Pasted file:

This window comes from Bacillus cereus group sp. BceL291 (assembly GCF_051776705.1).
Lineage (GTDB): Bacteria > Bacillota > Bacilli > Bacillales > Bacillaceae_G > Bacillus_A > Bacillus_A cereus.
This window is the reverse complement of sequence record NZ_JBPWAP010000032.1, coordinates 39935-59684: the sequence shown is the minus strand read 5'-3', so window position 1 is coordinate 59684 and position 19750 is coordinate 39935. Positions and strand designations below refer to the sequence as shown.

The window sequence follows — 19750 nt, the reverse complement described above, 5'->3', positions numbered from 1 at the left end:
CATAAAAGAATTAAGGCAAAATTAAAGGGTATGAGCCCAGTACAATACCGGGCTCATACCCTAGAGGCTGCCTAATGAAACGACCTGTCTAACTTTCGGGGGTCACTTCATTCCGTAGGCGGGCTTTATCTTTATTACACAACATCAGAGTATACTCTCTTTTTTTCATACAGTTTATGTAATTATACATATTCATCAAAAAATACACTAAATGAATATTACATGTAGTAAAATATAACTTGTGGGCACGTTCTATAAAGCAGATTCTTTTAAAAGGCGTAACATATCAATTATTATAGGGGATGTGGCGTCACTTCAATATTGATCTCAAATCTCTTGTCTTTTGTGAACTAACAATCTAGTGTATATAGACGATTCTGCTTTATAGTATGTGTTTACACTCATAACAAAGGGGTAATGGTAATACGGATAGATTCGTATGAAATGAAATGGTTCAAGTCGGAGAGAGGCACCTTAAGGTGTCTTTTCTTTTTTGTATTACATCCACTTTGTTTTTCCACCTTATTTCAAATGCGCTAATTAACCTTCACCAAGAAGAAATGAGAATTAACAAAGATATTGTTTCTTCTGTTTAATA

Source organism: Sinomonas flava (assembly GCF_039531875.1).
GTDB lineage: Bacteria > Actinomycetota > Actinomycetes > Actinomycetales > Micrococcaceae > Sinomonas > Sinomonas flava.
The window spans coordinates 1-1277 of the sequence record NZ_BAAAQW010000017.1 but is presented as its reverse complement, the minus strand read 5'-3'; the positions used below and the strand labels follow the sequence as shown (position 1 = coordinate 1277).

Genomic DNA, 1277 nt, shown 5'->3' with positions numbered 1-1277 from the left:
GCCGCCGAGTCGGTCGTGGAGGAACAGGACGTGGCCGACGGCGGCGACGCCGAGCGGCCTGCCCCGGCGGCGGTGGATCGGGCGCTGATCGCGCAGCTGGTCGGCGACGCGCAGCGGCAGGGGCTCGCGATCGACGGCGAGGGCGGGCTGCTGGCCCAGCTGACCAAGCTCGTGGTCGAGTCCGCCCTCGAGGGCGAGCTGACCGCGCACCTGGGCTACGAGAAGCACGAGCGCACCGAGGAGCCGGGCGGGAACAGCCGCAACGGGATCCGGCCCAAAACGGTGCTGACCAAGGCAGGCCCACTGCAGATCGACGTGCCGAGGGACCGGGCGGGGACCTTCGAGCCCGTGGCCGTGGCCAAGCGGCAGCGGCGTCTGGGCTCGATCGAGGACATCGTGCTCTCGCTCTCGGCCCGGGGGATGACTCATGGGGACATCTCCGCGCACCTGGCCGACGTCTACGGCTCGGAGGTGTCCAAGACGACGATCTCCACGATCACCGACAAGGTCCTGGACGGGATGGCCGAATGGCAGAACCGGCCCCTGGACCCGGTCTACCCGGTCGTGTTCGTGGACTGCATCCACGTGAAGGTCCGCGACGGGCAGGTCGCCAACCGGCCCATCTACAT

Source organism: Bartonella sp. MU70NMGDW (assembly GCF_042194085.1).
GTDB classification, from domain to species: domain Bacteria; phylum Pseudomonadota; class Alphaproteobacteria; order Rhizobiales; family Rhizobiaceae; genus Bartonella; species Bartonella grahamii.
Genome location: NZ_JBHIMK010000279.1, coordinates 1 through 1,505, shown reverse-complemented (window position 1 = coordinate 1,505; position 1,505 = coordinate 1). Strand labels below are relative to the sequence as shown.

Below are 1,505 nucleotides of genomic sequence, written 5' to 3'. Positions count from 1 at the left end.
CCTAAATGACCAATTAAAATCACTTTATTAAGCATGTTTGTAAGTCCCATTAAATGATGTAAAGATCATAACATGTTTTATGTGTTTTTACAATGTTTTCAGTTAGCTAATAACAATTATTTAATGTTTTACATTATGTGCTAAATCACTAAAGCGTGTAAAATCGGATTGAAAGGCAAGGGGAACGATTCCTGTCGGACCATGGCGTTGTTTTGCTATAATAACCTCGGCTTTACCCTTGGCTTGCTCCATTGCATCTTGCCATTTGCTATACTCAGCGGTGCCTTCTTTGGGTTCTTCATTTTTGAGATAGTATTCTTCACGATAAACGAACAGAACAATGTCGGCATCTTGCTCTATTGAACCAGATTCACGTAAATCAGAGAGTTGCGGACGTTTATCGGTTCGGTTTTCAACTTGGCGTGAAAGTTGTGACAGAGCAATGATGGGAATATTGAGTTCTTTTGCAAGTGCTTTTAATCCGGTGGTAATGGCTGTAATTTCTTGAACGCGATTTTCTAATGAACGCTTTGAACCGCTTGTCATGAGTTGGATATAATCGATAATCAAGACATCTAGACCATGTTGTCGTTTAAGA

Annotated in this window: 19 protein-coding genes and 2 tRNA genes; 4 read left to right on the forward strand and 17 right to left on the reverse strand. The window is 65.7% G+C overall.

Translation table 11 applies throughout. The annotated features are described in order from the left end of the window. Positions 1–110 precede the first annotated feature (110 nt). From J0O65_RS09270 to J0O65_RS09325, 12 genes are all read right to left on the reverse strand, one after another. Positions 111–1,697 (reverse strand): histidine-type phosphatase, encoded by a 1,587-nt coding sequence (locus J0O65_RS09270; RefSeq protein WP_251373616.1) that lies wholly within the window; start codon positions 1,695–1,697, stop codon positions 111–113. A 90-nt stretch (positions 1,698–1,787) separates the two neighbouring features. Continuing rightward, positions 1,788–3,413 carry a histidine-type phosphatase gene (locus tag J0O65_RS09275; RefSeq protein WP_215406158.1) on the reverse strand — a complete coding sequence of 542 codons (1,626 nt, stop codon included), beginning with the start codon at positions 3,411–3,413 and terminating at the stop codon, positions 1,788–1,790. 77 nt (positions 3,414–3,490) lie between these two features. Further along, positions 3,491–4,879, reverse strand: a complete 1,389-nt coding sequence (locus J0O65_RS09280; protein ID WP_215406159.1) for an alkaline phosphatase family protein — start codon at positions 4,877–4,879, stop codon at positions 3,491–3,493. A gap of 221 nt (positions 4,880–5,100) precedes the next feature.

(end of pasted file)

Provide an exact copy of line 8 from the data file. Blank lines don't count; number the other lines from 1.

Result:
The window spans coordinates 1-1277 of the sequence record NZ_BAAAQW010000017.1 but is presented as its reverse complement, the minus strand read 5'-3'; the positions used below and the strand labels follow the sequence as shown (position 1 = coordinate 1277).